Posts Tagged ‘NHS reform’

We must keep fighting the NHS reforms

19/12/2012, 04:51:46 PM

by Amanda Ramsay

I met with some very interesting campaigners last week in the west country, inspiring me with their tales of victory in overturning moves to privatise eight Stroud NHS community hospitals and health services (including 3,000 nurses and other health workers).

I was at their celebratory social and picked the brains of one of the campaigners, which should help me with my work. The lawyer was there who made their case possible. See for more information.

It is a tale of not accepting the hardships this government is trying to inflict on all who rely on the NHS for free health and social care services whenever they need them, not just now but until the day we all die.

In less than five years this government’s health reforms will no doubt see charges introduced for a GP appointment, maybe even charges to stay in hospital overnight. Yet I cannot recall anyone mentioning this to me on doorstep campaigning for the Labour party, or in social or family circles. People are either unaware of what lies ahead or maybe feel they cannot change things that are already in motion, I really don’t know.

My guess is most people really do not have a clue about these changes, about to become much worse when the government ushers in secondary legislation on competition, licensing and pricing. A clever but insidious way of detaching the marketisation of the NHS from the act itself: it is very difficult to over turn secondary legislation.


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The NHS doesn’t need Tory reorganisation, but it does need reform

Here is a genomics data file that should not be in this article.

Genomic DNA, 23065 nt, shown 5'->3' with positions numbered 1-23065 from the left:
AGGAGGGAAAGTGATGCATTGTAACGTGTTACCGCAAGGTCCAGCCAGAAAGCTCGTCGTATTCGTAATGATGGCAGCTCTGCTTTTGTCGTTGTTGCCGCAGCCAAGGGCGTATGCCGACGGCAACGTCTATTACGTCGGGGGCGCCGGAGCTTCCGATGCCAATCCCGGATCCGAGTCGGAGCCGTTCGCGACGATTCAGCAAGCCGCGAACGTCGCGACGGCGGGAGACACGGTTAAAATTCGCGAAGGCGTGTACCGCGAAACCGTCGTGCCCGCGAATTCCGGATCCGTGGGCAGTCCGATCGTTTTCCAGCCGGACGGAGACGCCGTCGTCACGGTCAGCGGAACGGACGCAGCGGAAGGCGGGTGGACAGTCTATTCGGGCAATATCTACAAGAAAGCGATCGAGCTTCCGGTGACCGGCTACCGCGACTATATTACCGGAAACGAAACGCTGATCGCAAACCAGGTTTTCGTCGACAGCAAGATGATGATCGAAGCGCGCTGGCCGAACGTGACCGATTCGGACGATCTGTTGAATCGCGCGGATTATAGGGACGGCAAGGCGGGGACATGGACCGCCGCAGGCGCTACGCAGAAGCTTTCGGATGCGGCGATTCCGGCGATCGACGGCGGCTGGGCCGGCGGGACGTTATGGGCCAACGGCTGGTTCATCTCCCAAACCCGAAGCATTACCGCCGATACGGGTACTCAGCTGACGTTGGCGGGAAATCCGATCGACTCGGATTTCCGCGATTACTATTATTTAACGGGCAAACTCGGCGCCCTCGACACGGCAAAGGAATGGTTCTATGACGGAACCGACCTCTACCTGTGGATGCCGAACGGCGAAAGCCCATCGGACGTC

12/05/2011, 07:00:43 AM

by Peter Watt

I am furious about the Lansley NHS reforms, but not just because of their well documented failures.  We all know the arguments against them: another top down reorganisation, competition on price not outcome, cherry picking by the private sector and all that. The Tory-Lib Dem government is, of course, engaging in post-May 5 good cop, bad cop role playing in an attempt to dig themselves out of their hole.  I have no doubt that their instinct for survival will lead them to deal with the worst excesses. The Tories, in particular, are rightly terrified of an NHS-led electoral backlash.

But right now, that is not what’s making me so angry. What is making me angry is the real danger that this row will set back the cause of vital NHS reform for years.

Under Labour, the NHS made some significant progress. We introduced choice for patients and gave them statutory rights about what they could expect from the NHS. A variety of suppliers were introduced into the health market and improved commissioning lead to reduced unit costs, greater numbers of treatments, improving health outcomes and shorter waiting times.

And budgets were increased considerably. In fact, you could argue that budgets were increased faster than the reforms could cope with. The result is that there is undoubtedly room for significant efficiency savings.


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